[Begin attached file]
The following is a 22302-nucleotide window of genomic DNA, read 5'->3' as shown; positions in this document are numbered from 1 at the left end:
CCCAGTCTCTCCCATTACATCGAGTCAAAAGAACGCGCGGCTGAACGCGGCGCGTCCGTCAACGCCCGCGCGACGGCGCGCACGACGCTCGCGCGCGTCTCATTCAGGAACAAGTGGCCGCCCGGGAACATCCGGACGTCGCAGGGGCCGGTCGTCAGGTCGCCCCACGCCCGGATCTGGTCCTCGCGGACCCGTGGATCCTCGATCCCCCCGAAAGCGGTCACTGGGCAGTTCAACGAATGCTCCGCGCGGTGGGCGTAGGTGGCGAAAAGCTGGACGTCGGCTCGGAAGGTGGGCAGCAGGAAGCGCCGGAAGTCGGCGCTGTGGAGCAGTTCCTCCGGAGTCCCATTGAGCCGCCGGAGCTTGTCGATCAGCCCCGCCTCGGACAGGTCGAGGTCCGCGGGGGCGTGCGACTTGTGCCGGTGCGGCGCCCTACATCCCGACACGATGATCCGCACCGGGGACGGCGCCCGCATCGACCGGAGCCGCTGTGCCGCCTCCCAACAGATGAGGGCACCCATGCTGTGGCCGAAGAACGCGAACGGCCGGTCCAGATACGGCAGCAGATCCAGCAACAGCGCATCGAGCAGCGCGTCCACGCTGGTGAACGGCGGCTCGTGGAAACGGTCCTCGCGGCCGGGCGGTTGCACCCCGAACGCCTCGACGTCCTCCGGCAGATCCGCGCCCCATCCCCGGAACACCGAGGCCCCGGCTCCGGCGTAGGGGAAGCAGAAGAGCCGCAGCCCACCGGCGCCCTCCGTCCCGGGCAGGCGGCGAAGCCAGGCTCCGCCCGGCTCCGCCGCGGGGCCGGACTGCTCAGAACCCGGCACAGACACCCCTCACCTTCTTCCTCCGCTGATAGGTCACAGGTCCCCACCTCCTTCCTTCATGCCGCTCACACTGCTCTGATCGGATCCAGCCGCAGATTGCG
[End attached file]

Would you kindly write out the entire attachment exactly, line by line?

The following is a 22302-nucleotide window of genomic DNA, read 5'->3' as shown; positions in this document are numbered from 1 at the left end:
CCCAGTCTCTCCCATTACATCGAGTCAAAAGAACGCGCGGCTGAACGCGGCGCGTCCGTCAACGCCCGCGCGACGGCGCGCACGACGCTCGCGCGCGTCTCATTCAGGAACAAGTGGCCGCCCGGGAACATCCGGACGTCGCAGGGGCCGGTCGTCAGGTCGCCCCACGCCCGGATCTGGTCCTCGCGGACCCGTGGATCCTCGATCCCCCCGAAAGCGGTCACTGGGCAGTTCAACGAATGCTCCGCGCGGTGGGCGTAGGTGGCGAAAAGCTGGACGTCGGCTCGGAAGGTGGGCAGCAGGAAGCGCCGGAAGTCGGCGCTGTGGAGCAGTTCCTCCGGAGTCCCATTGAGCCGCCGGAGCTTGTCGATCAGCCCCGCCTCGGACAGGTCGAGGTCCGCGGGGGCGTGCGACTTGTGCCGGTGCGGCGCCCTACATCCCGACACGATGATCCGCACCGGGGACGGCGCCCGCATCGACCGGAGCCGCTGTGCCGCCTCCCAACAGATGAGGGCACCCATGCTGTGGCCGAAGAACGCGAACGGCCGGTCCAGATACGGCAGCAGATCCAGCAACAGCGCATCGAGCAGCGCGTCCACGCTGGTGAACGGCGGCTCGTGGAAACGGTCCTCGCGGCCGGGCGGTTGCACCCCGAACGCCTCGACGTCCTCCGGCAGATCCGCGCCCCATCCCCGGAACACCGAGGCCCCGGCTCCGGCGTAGGGGAAGCAGAAGAGCCGCAGCCCACCGGCGCCCTCCGTCCCGGGCAGGCGGCGAAGCCAGGCTCCGCCCGGCTCCGCCGCGGGGCCGGACTGCTCAGAACCCGGCACAGACACCCCTCACCTTCTTCCTCCGCTGATAGGTCACAGGTCCCCACCTCCTTCCTTCATGCCGCTCACACTGCTCTGATCGGATCCAGCCGCAGATTGCG